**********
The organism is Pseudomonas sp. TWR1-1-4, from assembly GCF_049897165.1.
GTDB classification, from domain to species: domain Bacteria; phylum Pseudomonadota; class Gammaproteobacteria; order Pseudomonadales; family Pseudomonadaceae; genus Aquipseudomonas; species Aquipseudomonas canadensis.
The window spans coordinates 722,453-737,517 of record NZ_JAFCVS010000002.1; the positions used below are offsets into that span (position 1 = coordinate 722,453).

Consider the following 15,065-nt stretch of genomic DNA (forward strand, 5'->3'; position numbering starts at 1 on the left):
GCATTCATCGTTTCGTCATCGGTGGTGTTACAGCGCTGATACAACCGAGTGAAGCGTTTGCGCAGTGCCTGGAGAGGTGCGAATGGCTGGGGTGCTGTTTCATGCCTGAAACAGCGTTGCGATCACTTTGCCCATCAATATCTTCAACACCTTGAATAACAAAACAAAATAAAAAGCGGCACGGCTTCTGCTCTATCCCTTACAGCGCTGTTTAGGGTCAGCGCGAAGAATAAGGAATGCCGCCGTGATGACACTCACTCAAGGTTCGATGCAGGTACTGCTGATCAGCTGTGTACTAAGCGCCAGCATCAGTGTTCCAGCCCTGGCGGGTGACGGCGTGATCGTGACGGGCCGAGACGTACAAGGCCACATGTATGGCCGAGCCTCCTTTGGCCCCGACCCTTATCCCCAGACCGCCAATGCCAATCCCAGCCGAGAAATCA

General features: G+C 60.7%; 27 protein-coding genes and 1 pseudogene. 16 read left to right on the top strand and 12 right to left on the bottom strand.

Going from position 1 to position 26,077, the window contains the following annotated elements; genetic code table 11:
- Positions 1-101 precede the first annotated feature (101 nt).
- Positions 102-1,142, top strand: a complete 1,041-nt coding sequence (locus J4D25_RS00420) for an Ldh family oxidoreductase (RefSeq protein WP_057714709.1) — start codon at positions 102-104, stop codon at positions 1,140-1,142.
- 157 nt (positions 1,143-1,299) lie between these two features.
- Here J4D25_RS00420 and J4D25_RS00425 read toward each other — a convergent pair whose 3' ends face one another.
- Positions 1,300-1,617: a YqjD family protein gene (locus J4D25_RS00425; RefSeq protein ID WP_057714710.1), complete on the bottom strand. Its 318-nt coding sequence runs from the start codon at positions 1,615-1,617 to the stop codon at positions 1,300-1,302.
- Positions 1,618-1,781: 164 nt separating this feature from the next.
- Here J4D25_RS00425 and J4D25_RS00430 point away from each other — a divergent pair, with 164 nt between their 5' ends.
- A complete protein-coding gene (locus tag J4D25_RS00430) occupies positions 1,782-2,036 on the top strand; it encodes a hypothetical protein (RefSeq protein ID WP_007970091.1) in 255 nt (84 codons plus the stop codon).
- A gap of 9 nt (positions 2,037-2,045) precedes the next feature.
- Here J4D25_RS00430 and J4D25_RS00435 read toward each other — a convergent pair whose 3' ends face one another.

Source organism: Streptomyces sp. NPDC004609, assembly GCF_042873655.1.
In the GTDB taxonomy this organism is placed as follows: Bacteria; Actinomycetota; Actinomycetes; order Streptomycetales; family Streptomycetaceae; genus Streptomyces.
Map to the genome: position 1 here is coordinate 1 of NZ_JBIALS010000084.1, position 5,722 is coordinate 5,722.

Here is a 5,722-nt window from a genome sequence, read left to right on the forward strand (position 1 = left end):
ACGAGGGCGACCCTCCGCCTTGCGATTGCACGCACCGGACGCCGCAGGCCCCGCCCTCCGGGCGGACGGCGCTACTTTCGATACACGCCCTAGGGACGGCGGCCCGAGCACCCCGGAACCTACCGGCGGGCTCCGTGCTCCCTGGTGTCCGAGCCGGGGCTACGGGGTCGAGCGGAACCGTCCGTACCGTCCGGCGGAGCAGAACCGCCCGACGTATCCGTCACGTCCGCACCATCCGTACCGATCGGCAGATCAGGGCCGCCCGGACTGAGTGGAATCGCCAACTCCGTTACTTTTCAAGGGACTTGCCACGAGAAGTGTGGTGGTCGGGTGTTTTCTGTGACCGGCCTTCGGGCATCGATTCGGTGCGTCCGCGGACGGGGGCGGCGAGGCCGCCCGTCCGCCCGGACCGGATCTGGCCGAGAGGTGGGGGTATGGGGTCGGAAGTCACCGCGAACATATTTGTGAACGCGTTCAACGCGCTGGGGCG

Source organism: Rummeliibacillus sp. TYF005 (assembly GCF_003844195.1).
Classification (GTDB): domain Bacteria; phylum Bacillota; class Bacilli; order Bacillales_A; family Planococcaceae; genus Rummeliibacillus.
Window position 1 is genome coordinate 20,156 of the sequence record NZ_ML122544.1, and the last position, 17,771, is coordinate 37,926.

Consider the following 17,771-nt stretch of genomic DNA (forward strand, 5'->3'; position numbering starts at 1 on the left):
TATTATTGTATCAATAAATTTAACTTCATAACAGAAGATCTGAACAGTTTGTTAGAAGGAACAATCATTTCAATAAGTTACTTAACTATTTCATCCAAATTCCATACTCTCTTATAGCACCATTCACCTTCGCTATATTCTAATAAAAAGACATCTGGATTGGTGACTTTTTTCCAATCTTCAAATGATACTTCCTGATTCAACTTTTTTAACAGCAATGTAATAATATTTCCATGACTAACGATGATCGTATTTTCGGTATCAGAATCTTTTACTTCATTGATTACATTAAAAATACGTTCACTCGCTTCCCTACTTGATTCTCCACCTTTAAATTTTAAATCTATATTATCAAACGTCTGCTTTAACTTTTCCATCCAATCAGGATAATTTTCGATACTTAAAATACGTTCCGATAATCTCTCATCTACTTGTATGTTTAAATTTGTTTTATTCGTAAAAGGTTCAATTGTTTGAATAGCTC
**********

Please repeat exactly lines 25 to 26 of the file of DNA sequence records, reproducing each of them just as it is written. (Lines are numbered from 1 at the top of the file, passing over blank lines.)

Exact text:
Window position 1 is genome coordinate 20,156 of the sequence record NZ_ML122544.1, and the last position, 17,771, is coordinate 37,926.

Consider the following 17,771-nt stretch of genomic DNA (forward strand, 5'->3'; position numbering starts at 1 on the left):